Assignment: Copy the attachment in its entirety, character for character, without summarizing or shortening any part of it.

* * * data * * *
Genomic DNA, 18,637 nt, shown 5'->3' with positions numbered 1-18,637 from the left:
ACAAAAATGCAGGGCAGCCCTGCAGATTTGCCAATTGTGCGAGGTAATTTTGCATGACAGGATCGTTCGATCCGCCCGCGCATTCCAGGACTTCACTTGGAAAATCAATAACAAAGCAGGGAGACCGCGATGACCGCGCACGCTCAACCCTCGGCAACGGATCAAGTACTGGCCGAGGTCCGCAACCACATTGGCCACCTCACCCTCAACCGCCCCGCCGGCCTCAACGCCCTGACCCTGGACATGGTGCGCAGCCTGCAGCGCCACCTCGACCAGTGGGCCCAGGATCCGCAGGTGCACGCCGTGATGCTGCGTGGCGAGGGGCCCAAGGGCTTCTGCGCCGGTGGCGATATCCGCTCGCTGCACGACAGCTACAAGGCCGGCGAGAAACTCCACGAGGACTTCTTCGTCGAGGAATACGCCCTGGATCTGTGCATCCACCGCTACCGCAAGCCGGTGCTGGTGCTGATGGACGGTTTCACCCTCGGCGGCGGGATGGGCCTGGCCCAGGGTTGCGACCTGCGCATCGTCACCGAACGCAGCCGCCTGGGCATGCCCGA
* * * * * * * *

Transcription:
Genomic DNA, 18,637 nt, shown 5'->3' with positions numbered 1-18,637 from the left:
ACAAAAATGCAGGGCAGCCCTGCAGATTTGCCAATTGTGCGAGGTAATTTTGCATGACAGGATCGTTCGATCCGCCCGCGCATTCCAGGACTTCACTTGGAAAATCAATAACAAAGCAGGGAGACCGCGATGACCGCGCACGCTCAACCCTCGGCAACGGATCAAGTACTGGCCGAGGTCCGCAACCACATTGGCCACCTCACCCTCAACCGCCCCGCCGGCCTCAACGCCCTGACCCTGGACATGGTGCGCAGCCTGCAGCGCCACCTCGACCAGTGGGCCCAGGATCCGCAGGTGCACGCCGTGATGCTGCGTGGCGAGGGGCCCAAGGGCTTCTGCGCCGGTGGCGATATCCGCTCGCTGCACGACAGCTACAAGGCCGGCGAGAAACTCCACGAGGACTTCTTCGTCGAGGAATACGCCCTGGATCTGTGCATCCACCGCTACCGCAAGCCGGTGCTGGTGCTGATGGACGGTTTCACCCTCGGCGGCGGGATGGGCCTGGCCCAGGGTTGCGACCTGCGCATCGTCACCGAACGCAGCCGCCTGGGCATGCCCGA